Logging operations at the Keene Dillant Hopkins airport in Swanzey began on February 2nd. The trees being cut are very near Edgewood, one of Keene’s oldest neighborhoods, and residents there filed a court injunction to stop the cutting of trees on a 12.4 acre parcel that’s a small part of a 34 acre parcel called Edgewood Forest. In 1969 the Edgewood Civic Association transferred the 12.4 acres to the city with some restrictions, including that the land basically stay as it was. For residents who don’t want the trees cut it’s more about property values and quality of life than anything else. Though the city hasn’t logged that particular parcel they’re logging around it. I wasn’t surprised the day I saw the skidder in the above photo.
A log skidder gets its name from the way it drags logs out of a forest, or in this case several white pine trees. It can do this by winch and cable but this one had a large claw.
White pines can reach over 180 feet tall and are our tallest native tree. I’ve read that the tallest among them will be cut. They’re being cut because the Federal Aviation Administration ordered Keene to improve visibility and safety for pilots landing their planes on the airport’s main runway. Apparently pilots coming in from certain directions can’t see the runway until they’re very close to it because of the tall trees. That probably doesn’t give them much time for making critical decisions.
I paced off this log pile and it was about 210 feet long and looked to be about 12 feet high at its tallest points. There were other piles like it.
Very near where the logs are piled in the previous photo native black locusts (Robinia pseudoacacia) grow. They bloom beautifully in June with long pendulous heads of white pea like blossoms. They are extremely fragrant and I love walking through here when they’re in bloom.
Locusts are in the same family as peas and beans and the flowers show the connection. Black locusts were prized by colonial Americans for their tough, rot resistant wood. In 1610 colonists found black locust trees planted beside Native American dwellings and thought the Natives were using the tree as an ornamental, so they decided to use it that way as well .They also used the wood for ship building, forts and fence posts while the Natives used it to make bows and blow darts. It was once said to be the toughest wood in all the world and was one of the first North American trees exported to Europe.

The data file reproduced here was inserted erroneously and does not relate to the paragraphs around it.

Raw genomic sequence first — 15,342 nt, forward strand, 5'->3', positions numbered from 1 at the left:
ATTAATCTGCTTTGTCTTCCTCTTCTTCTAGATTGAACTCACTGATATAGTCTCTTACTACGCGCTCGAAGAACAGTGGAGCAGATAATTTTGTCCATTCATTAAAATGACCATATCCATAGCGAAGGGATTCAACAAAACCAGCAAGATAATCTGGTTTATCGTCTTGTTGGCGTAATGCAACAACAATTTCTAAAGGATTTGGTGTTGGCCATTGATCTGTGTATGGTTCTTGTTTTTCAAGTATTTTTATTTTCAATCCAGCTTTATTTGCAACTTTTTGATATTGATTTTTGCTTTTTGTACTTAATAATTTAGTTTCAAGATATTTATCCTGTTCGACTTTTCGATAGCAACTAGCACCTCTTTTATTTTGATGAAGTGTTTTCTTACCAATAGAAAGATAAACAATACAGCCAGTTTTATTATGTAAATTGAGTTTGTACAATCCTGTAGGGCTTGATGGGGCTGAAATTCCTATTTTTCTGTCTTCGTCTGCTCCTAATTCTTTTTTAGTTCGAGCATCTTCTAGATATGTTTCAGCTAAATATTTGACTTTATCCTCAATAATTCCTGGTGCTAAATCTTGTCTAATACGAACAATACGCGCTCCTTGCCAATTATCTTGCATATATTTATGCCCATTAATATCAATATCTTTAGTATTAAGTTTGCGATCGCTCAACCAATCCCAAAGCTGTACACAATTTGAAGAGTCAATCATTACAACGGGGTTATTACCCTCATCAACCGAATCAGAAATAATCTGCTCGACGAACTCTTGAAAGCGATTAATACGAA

I worry about the locust trees being damaged because the only beauty bush I’ve ever found in the wild grew right about where that piece of logging equipment is parked. It’s gone now; I couldn’t even find a stump.
Beauty bush (Kolkwitzia amabilis) originally came from China and is popular as an ornamental, but it has escaped cultivation in this area. I’ve only seen this one outside of a garden so I wouldn’t call it invasive. It gets quite tall-sometimes-8 feet or more-and can get as wide. The one that was cut was young and only about 4 feet tall.
I didn’t take the time to count growth rings on the logs but some were quite big.
They aren’t just cutting trees. They’re cutting everything, including the understory shrubs. In places it looks like they’re even plowing up grasses and other plants, but since I haven’t seen it happen I can’t claim that this is what is being done. All I know is; the ground here is now bare dirt with a stump here and there.
Or if it isn’t bare it’s covered with wood chips. The plants, shrubs, and trees will all grow back but people my age won’t be here to see it.
This trail winds through the 12.4 acre parcel that the Edgewood resident are trying to protect. This isn’t an old growth forest but it is home to many plants that I don’t see often. There are many threatened species of plants, birds, mammals and amphibians living in the wetlands, which are unseen off to the left in this photo.